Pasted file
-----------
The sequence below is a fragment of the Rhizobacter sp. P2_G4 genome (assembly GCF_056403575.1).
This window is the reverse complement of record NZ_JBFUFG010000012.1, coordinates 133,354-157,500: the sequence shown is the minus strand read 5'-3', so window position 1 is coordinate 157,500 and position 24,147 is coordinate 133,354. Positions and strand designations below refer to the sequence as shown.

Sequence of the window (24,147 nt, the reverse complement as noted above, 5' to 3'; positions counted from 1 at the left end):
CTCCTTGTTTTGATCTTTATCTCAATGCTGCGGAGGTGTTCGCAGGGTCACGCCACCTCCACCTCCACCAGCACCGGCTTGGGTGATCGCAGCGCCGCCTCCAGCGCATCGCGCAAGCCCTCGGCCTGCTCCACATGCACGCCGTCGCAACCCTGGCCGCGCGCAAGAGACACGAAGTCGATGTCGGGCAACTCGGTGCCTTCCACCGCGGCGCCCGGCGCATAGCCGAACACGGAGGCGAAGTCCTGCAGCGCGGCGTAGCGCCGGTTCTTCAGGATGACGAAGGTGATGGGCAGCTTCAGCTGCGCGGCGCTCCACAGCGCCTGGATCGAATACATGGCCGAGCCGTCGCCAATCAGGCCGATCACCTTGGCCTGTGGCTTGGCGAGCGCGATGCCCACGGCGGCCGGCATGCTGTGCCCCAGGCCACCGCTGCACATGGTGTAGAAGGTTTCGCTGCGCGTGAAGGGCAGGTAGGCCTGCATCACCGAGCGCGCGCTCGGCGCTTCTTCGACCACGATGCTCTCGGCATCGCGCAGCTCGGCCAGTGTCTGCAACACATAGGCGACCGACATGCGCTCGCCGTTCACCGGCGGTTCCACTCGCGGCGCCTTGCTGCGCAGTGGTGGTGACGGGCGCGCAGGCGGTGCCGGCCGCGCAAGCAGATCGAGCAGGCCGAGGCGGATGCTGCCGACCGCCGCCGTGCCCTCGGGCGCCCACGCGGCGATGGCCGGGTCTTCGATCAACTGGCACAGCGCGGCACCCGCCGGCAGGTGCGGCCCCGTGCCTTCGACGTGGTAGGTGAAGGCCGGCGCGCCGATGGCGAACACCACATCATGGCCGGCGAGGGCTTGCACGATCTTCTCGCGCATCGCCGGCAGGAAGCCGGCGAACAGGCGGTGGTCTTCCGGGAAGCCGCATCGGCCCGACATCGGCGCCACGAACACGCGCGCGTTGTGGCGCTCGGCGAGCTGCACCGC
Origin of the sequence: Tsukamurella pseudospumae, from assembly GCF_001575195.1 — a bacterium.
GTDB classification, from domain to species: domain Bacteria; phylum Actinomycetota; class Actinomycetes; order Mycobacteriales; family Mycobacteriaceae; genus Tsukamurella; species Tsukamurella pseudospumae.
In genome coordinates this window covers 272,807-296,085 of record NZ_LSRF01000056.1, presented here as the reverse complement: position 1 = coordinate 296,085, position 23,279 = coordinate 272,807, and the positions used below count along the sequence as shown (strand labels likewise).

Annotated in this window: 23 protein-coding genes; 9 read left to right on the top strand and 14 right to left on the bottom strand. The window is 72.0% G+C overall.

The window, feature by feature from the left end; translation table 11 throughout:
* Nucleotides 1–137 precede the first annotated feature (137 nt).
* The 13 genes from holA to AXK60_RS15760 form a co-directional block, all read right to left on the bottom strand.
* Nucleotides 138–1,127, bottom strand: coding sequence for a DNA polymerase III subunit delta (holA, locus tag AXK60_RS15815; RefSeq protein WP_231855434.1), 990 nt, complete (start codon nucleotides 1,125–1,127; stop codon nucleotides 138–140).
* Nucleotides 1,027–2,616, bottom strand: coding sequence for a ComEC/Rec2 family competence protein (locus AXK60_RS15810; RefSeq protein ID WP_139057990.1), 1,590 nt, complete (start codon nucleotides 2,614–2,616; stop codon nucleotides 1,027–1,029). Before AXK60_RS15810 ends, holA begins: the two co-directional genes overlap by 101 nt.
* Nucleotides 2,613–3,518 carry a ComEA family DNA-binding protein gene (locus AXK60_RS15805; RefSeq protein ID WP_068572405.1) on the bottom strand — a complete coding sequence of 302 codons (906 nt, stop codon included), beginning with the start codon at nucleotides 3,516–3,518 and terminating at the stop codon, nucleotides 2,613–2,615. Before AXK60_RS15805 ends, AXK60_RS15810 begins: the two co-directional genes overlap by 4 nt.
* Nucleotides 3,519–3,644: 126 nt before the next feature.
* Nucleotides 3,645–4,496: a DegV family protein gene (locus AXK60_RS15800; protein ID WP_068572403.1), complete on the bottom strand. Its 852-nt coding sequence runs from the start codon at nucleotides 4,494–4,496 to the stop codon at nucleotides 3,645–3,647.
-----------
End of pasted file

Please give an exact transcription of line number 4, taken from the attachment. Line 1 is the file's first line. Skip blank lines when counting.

CTCCTTGTTTTGATCTTTATCTCAATGCTGCGGAGGTGTTCGCAGGGTCACGCCACCTCCACCTCCACCAGCACCGGCTTGGGTGATCGCAGCGCCGCCTCCAGCGCATCGCGCAAGCCCTCGGCCTGCTCCACATGCACGCCGTCGCAACCCTGGCCGCGCGCAAGAGACACGAAGTCGATGTCGGGCAACTCGGTGCCTTCCACCGCGGCGCCCGGCGCATAGCCGAACACGGAGGCGAAGTCCTGCAGCGCGGCGTAGCGCCGGTTCTTCAGGATGACGAAGGTGATGGGCAGCTTCAGCTGCGCGGCGCTCCACAGCGCCTGGATCGAATACATGGCCGAGCCGTCGCCAATCAGGCCGATCACCTTGGCCTGTGGCTTGGCGAGCGCGATGCCCACGGCGGCCGGCATGCTGTGCCCCAGGCCACCGCTGCACATGGTGTAGAAGGTTTCGCTGCGCGTGAAGGGCAGGTAGGCCTGCATCACCGAGCGCGCGCTCGGCGCTTCTTCGACCACGATGCTCTCGGCATCGCGCAGCTCGGCCAGTGTCTGCAACACATAGGCGACCGACATGCGCTCGCCGTTCACCGGCGGTTCCACTCGCGGCGCCTTGCTGCGCAGTGGTGGTGACGGGCGCGCAGGCGGTGCCGGCCGCGCAAGCAGATCGAGCAGGCCGAGGCGGATGCTGCCGACCGCCGCCGTGCCCTCGGGCGCCCACGCGGCGATGGCCGGGTCTTCGATCAACTGGCACAGCGCGGCACCCGCCGGCAGGTGCGGCCCCGTGCCTTCGACGTGGTAGGTGAAGGCCGGCGCGCCGATGGCGAACACCACATCATGGCCGGCGAGGGCTTGCACGATCTTCTCGCGCATCGCCGGCAGGAAGCCGGCGAACAGGCGGTGGTCTTCCGGGAAGCCGCATCGGCCCGACATCGGCGCCACGAACACGCGCGCGTTGTGGCGCTCGGCGAGCTGCACCGC